Improving Our Immigration Court System: Analyzing the Effects of Immigration Reform for the United States Courts of Appeals

Persistent Link:
http://hdl.handle.net/10150/244491
Title:
Improving Our Immigration Court System: Analyzing the Effects of Immigration Reform for the United States Courts of Appeals
Author:
Mercer, Elizabeth Ann
Issue Date:
May-2012
Publisher:
The University of Arizona.
Rights:
Copyright © is held by the author. Digital access to this material is made possible by the University Libraries, University of Arizona. Further transmission, reproduction or presentation (such as public display or performance) of protected items is prohibited except with permission of the author.
Abstract:
The United States immigration system is challenged by a case backlog that plagues the ability for our courts to quickly and fairly adjudicate immigration cases and appeals. With over 275,000 immigration cases awaiting trial, there have been a number of ways in which scholars and policy-makers propose that the courts alleviate this issue. Although there have been constitutional challenges against the way our immigration court system adjudicates its hearings and appeals, the U.S. Courts of Appeals has continued to provide the oversight necessary in making sure that due process has been met. This paper provides a comprehensive look at the judicial structure of immigration cases. It explores the procedural problems with the Immigration Courts, the Board of Immigration Appeals, and the U.S Courts of Appeals, as well as addresses the streamlining changes affecting this the immigration court system starting in 1999. It identifies multiple court cases in which the U.S. Courts of Appeals has provided oversight in assuring that court practices do not breach an alien’s due process. Although there is no clear-cut solution to address the burdening backlog of cases, an Article I Immigration Court would be the most viable solution we have to fix our immigration court problems.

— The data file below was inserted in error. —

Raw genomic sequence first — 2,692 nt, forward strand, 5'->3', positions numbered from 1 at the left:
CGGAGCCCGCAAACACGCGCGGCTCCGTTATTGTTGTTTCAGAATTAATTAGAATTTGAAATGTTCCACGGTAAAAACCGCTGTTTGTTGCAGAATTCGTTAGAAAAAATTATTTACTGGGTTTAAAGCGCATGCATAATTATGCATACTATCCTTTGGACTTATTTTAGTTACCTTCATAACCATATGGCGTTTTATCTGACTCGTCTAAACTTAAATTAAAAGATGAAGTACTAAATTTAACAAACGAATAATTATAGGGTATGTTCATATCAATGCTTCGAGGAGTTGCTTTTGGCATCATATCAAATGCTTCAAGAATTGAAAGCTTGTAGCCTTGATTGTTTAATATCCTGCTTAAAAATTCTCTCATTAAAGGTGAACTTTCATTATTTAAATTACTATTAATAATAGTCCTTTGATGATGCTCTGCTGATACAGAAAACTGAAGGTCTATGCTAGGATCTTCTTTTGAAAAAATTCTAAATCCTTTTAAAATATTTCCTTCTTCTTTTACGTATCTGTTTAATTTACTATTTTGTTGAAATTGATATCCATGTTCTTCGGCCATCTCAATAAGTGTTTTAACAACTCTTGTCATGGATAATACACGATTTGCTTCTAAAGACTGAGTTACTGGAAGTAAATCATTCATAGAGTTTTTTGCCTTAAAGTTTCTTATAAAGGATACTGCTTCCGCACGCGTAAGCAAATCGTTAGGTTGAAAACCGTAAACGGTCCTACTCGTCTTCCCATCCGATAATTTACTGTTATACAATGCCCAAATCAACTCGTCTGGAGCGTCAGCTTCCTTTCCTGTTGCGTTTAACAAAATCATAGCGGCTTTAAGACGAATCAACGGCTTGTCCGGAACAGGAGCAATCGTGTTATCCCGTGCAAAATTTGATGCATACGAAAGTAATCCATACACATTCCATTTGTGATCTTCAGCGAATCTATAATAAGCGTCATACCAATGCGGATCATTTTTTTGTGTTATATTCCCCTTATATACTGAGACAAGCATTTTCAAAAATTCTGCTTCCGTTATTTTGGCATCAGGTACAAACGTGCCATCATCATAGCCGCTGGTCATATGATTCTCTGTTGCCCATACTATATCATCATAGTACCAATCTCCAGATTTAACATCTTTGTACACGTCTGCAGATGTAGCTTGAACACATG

Type:
text; Electronic Thesis
Degree Name:
B.A.
Degree Level:
bachelors
Degree Program:
Honors College; Political Science
Degree Grantor:
University of Arizona

Full metadata record

DC FieldValue Language
dc.language.isoenen_US
dc.titleImproving Our Immigration Court System: Analyzing the Effects of Immigration Reform for the United States Courts of Appealsen_US
dc.creatorMercer, Elizabeth Annen_US
dc.contributor.authorMercer, Elizabeth Annen_US
dc.date.issued2012-05-
dc.publisherThe University of Arizona.en_US
dc.rightsCopyright © is held by the author. Digital access to this material is made possible by the University Libraries, University of Arizona. Further transmission, reproduction or presentation (such as public display or performance) of protected items is prohibited except with permission of the author.en_US
dc.description.abstractThe United States immigration system is challenged by a case backlog that plagues the ability for our courts to quickly and fairly adjudicate immigration cases and appeals. With over 275,000 immigration cases awaiting trial, there have been a number of ways in which scholars and policy-makers propose that the courts alleviate this issue. Although there have been constitutional challenges against the way our immigration court system adjudicates its hearings and appeals, the U.S. Courts of Appeals has continued to provide the oversight necessary in making sure that due process has been met. This paper provides a comprehensive look at the judicial structure of immigration cases. It explores the procedural problems with the Immigration Courts, the Board of Immigration Appeals, and the U.S Courts of Appeals, as well as addresses the streamlining changes affecting this the immigration court system starting in 1999. It identifies multiple court cases in which the U.S. Courts of Appeals has provided oversight in assuring that court practices do not breach an alien’s due process. Although there is no clear-cut solution to address the burdening backlog of cases, an Article I Immigration Court would be the most viable solution we have to fix our immigration court problems.en_US
dc.typetexten_US
dc.typeElectronic Thesisen_US
thesis.degree.nameB.A.en_US
thesis.degree.levelbachelorsen_US
thesis.degree.disciplineHonors Collegeen_US
thesis.degree.disciplinePolitical Scienceen_US
thesis.degree.grantorUniversity of Arizonaen_US
All Items in UA Campus Repository are protected by copyright, with all rights reserved, unless otherwise indicated.